Further to our post on the love-in between Munich Re insurance the BBC and Professor Lord Sir Nicholas Stern…
Over at Prometheus, Roger Pielke Jr presents statistics that contradict Munich Re’s statements on increases in the human and economic costs of natural disasters:
Even as populations continue to grow, there has been no upward trend in the loss of life, despite the tragic reality of major disasters around the world every year. Extracting a climate change signal in that data is just not possible.
Intriguingly, Pielke has collaborated with Munich Re’s Peter Hoppe on economic costs, resulting in a paper in Science which concluded that:
According to data collected by Munich Re, global weather-related economic losses (inflation adjusted, 2006 dollars) have increased from an annual average of U.S.$8.9 billion from 1977–1986 to U.S.$45.1 billion from 1997–2006. However, because of issues related to data quality, the low frequency of extreme event impacts, limited length of the time series, and various societal factors present in the disaster loss record, it is still not possible to determine the portion of the increase in damages that might be attributed to climate change brought about by greenhouse gas emissions (S1). This conclusion is likely to remain unchanged in the near future.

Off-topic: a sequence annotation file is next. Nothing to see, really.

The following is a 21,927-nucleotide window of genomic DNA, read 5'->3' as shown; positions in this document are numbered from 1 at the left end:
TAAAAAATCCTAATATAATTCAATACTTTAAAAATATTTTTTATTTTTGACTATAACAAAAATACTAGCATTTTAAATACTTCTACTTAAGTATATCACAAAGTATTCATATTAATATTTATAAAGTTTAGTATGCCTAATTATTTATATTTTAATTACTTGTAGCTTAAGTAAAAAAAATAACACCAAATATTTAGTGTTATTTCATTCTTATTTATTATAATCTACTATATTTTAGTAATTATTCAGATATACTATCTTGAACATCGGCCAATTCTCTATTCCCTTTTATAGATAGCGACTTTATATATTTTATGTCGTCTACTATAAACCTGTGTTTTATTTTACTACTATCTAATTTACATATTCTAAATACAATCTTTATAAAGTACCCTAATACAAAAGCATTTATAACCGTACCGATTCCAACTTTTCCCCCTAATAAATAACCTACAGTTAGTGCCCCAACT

In the BBC article we reported on, however, Hoppe is quoted as saying:
The weather machine runs into top gear, bringing more intense severe weather events with corresponding effects in terms of losses.
And his Munich Re colleague Torsten Jeworrek said:
This continues the long-term trend we have been observing. Climate change has already started and is very probably contributing to increasingly frequent weather extremes and ensuing natural catastrophes. These, in turn, generate greater and greater losses because the concentration of values in exposed areas, like regions on the coast, is also increasing further throughout the world.
As Pielke puts it:
So Munich Re scientists (Hoeppe and E. Faust) publish in Science that attribution of losses to greenhouse gas emissions is not presently possible, and a Munich Re board member says that such attribution is “very probably” leading to more extreme events.
The fact is that 2008 disaster losses tell us nothing about human-caused climate change. They offer no pressing reason for passing a climate treaty, since such a treaty can have no real effect on the climate for decades anyway. And even if it did the main reason for increasing losses is social not climatic. There are far better reasons for a global climate treaty than reducing disaster losses, since there are far better approaches to that end (as we argue in our Science paper). Further, there may be good reason for Munich Re to want to increase its rates, but making grossly unsound appeals to the spectre of greenhouse gas impacts on disasters in the near term will both harm its own credibility as a business, and potenially harm efforts to secure a global climate treaty, as overselling the science will inevitably result in a backlash.
Read the whole thing here.